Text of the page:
The Tri 5 Chevys are really popular. How about some BOP's ?


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Posted (edited) · Report post

With the similarity in main body, chassis and maybe a few other parts, I think the model company's could russell us up a few Tri Five BOP's (Buick, Oldsmobile, Pontiac) :)0811rc_02_z+1955_buick_special+.jpg57_Pontiac_Safari_Wgn_DV-06-BJ_02.jpg0603_rodp_01_z%2B0603rc_1956_oldsmobile_

Edited by Greg Myers

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Are you suggesting a series using common parts? If so, not much way that can happen and be accurate: 3 different body shells due to styling differences, 3 different chassis, 3 different engines, two different chassis (Olds and Pontiac used Hydramatics, but the Buick used Dynaflow), not to mention interiors.

This is quite unlike the Tri-Five Chevrolet thing--where the engines of the '55 and 56 are virtually identical (the '57 could be, IF modelers had been OK with a baseline 265cid instead of the newly introduced 283 for 1957), one common chassis, two dashboards, three sets of interior parts, two sets of hubcaps/wheel covers, and a very universal popularity.

For any of the BOP's to have some success, the car(s) selected would need to have at least 1 or 2 variants that could generate popularity and sales beyond the fairly obvious hardtop subject,

Not to say that none of these wouldn't be most interesting, of course!

Art

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Posted · Report post

With the similarity in main body, chassis and maybe a few other parts, I think the model company's could russell us up a few Tri Five BOP's (Buick, Oldsmobile, Pontiac) :)0811rc_02_z+1955_buick_special+.jpg57_Pontiac_Safari_Wgn_DV-06-BJ_02.jpg0603_rodp_01_z%2B0603rc_1956_oldsmobile_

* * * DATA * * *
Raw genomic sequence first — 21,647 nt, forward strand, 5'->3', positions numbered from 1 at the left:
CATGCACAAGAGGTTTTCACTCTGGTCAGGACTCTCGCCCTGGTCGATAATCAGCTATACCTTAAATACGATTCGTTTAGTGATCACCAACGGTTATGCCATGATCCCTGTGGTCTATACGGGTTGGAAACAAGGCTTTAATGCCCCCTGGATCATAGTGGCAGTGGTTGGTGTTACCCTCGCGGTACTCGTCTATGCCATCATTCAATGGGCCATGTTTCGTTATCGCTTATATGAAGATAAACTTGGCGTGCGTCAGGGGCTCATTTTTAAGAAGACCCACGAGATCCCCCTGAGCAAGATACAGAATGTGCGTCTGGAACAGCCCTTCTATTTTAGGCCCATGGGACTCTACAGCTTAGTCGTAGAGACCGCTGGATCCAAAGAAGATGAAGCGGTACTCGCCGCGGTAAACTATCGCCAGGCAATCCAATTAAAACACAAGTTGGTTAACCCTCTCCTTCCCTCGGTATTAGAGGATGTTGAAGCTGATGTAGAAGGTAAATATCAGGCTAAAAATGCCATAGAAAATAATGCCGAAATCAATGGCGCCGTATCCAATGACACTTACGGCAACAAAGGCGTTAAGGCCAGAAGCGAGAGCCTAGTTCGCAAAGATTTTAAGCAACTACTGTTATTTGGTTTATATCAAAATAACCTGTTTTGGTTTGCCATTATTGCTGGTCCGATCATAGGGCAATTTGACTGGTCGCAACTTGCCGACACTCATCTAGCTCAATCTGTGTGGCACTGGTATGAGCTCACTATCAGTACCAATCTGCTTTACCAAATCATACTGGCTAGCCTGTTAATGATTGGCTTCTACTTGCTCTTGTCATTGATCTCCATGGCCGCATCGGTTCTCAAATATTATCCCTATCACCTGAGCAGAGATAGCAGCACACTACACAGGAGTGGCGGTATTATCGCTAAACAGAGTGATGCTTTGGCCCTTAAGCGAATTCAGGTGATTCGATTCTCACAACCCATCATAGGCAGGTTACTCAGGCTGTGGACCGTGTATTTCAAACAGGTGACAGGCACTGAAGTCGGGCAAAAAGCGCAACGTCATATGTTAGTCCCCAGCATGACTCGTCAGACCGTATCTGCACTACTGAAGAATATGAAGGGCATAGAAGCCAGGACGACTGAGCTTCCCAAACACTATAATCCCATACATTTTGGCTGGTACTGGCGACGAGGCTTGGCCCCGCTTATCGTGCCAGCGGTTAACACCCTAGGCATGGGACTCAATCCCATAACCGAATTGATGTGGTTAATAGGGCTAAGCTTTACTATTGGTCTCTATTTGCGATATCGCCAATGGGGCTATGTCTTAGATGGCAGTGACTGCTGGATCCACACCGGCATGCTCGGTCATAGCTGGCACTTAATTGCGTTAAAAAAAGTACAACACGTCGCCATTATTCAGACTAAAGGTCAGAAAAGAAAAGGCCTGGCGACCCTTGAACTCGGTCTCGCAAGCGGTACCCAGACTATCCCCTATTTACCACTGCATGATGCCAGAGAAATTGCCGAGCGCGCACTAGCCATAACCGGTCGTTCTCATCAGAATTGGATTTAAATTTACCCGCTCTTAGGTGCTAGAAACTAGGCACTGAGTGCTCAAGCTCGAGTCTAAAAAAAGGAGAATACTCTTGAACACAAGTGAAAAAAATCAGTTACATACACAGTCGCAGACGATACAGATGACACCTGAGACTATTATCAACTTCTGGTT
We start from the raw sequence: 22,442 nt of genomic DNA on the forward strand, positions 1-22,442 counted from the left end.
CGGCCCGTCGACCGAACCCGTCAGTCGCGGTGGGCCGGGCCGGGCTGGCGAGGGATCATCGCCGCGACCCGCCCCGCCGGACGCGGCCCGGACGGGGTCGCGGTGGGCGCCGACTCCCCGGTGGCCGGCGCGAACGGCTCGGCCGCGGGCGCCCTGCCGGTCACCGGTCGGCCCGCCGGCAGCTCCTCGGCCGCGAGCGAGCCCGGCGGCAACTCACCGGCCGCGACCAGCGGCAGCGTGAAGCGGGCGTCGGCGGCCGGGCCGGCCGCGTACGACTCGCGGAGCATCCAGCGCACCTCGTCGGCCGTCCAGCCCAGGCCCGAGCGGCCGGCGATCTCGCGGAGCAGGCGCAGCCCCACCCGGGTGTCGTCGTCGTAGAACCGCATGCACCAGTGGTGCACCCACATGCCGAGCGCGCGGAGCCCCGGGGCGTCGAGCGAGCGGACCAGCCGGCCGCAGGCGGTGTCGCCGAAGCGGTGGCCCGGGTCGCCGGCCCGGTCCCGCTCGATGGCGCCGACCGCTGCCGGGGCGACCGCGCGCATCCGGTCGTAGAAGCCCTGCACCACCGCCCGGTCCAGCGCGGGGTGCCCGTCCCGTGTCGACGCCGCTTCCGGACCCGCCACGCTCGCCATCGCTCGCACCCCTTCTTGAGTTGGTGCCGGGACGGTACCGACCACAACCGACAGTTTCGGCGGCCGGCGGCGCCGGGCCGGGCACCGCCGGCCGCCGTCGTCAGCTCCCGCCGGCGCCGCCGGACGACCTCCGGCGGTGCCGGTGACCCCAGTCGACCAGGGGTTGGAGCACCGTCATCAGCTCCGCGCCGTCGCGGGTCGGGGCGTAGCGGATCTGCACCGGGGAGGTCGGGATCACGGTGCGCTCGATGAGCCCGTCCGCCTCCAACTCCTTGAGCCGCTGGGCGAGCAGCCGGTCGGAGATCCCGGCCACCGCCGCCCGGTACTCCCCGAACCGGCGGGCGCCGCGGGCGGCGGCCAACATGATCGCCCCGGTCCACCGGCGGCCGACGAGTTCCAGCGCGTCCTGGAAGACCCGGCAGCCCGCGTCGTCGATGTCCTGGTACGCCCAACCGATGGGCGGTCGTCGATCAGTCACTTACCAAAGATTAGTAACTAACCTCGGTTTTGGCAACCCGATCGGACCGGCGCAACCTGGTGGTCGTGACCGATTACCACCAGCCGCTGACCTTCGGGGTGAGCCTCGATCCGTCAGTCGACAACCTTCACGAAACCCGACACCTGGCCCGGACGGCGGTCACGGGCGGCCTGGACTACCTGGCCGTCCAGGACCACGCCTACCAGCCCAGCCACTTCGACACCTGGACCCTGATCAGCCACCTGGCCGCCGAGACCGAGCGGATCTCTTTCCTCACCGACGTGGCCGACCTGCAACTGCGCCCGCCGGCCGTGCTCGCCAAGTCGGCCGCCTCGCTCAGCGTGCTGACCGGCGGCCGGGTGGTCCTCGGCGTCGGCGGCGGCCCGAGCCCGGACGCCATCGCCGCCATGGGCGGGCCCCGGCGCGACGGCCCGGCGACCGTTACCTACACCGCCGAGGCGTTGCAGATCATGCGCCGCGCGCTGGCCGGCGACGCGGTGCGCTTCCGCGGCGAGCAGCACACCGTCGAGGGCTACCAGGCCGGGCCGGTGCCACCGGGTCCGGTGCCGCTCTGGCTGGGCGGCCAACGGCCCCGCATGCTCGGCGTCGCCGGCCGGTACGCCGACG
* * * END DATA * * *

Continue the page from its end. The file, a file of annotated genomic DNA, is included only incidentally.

Greg, I'd be happy with ANY of the Buicks , Oldsmobile's or Cadillac's !

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There are other differences too. On the 55 - 57 Chevys, the roof line of the hardtops, convertibles, and Nomad was 1-1/2 inches lower than the sedans. So even though that's not very noticeable, the windshield, rear window, and vent windows don't swap.

As far as the other GM cars, the only parts that Chevy shared with any of them was with Pontiac. The roof stamping, all the glass, the doors and the deck lid where the same. Model for model, of course.

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Posted (edited) · Report post

This is quite unlike the Tri-Five Chevrolet thing--where the engines of the '55 and 56 are virtually identical (the '57 could be, IF modelers had been OK with a baseline 265cid instead of the newly introduced 283 for 1957)

Where do you come up with this kind of stuff? :wacko:16320227_90c3aa1691.jpgsucp_0904_01_z+chevy_engine_parts_detail

Edited by Greg Myers

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Where do you come up with this kind of stuff? :wacko: